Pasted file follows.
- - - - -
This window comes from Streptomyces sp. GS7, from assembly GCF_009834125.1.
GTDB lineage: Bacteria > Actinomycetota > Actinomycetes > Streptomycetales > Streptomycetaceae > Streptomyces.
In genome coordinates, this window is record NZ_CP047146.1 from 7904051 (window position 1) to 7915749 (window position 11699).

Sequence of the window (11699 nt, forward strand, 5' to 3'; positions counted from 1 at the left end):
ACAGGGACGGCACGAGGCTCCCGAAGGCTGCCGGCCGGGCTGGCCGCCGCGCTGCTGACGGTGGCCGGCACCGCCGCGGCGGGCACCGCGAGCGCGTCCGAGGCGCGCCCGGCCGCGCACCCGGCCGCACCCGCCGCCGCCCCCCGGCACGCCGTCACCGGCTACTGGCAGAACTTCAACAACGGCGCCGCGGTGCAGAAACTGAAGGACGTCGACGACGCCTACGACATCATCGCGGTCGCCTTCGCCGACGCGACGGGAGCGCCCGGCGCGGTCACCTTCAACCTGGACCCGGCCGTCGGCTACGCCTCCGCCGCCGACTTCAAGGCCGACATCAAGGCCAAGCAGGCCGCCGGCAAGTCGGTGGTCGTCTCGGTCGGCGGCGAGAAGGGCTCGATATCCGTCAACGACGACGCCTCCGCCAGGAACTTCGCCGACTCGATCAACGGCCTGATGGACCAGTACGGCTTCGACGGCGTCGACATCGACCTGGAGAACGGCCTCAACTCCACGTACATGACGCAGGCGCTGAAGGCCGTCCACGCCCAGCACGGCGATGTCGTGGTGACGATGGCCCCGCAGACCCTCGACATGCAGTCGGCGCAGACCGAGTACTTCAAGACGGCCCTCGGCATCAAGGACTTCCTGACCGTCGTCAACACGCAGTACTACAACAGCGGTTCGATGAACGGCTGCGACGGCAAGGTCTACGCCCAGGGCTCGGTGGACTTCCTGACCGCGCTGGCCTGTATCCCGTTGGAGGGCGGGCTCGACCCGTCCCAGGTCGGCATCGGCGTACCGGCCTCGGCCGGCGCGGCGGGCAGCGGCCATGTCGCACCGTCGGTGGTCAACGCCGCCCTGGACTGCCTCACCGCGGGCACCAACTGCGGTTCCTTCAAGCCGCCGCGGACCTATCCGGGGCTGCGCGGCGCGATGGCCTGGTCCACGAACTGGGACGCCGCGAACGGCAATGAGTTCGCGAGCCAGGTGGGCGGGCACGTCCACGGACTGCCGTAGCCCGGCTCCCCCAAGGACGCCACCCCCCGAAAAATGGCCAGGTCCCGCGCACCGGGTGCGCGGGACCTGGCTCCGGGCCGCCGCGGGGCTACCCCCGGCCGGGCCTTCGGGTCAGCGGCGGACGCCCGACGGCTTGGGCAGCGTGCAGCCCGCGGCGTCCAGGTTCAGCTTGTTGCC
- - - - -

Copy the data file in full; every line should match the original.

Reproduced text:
This window comes from Streptomyces sp. GS7, from assembly GCF_009834125.1.
GTDB lineage: Bacteria > Actinomycetota > Actinomycetes > Streptomycetales > Streptomycetaceae > Streptomyces.
In genome coordinates, this window is record NZ_CP047146.1 from 7904051 (window position 1) to 7915749 (window position 11699).

Sequence of the window (11699 nt, forward strand, 5' to 3'; positions counted from 1 at the left end):
ACAGGGACGGCACGAGGCTCCCGAAGGCTGCCGGCCGGGCTGGCCGCCGCGCTGCTGACGGTGGCCGGCACCGCCGCGGCGGGCACCGCGAGCGCGTCCGAGGCGCGCCCGGCCGCGCACCCGGCCGCACCCGCCGCCGCCCCCCGGCACGCCGTCACCGGCTACTGGCAGAACTTCAACAACGGCGCCGCGGTGCAGAAACTGAAGGACGTCGACGACGCCTACGACATCATCGCGGTCGCCTTCGCCGACGCGACGGGAGCGCCCGGCGCGGTCACCTTCAACCTGGACCCGGCCGTCGGCTACGCCTCCGCCGCCGACTTCAAGGCCGACATCAAGGCCAAGCAGGCCGCCGGCAAGTCGGTGGTCGTCTCGGTCGGCGGCGAGAAGGGCTCGATATCCGTCAACGACGACGCCTCCGCCAGGAACTTCGCCGACTCGATCAACGGCCTGATGGACCAGTACGGCTTCGACGGCGTCGACATCGACCTGGAGAACGGCCTCAACTCCACGTACATGACGCAGGCGCTGAAGGCCGTCCACGCCCAGCACGGCGATGTCGTGGTGACGATGGCCCCGCAGACCCTCGACATGCAGTCGGCGCAGACCGAGTACTTCAAGACGGCCCTCGGCATCAAGGACTTCCTGACCGTCGTCAACACGCAGTACTACAACAGCGGTTCGATGAACGGCTGCGACGGCAAGGTCTACGCCCAGGGCTCGGTGGACTTCCTGACCGCGCTGGCCTGTATCCCGTTGGAGGGCGGGCTCGACCCGTCCCAGGTCGGCATCGGCGTACCGGCCTCGGCCGGCGCGGCGGGCAGCGGCCATGTCGCACCGTCGGTGGTCAACGCCGCCCTGGACTGCCTCACCGCGGGCACCAACTGCGGTTCCTTCAAGCCGCCGCGGACCTATCCGGGGCTGCGCGGCGCGATGGCCTGGTCCACGAACTGGGACGCCGCGAACGGCAATGAGTTCGCGAGCCAGGTGGGCGGGCACGTCCACGGACTGCCGTAGCCCGGCTCCCCCAAGGACGCCACCCCCCGAAAAATGGCCAGGTCCCGCGCACCGGGTGCGCGGGACCTGGCTCCGGGCCGCCGCGGGGCTACCCCCGGCCGGGCCTTCGGGTCAGCGGCGGACGCCCGACGGCTTGGGCAGCGTGCAGCCCGCGGCGTCCAGGTTCAGCTTGTTGCC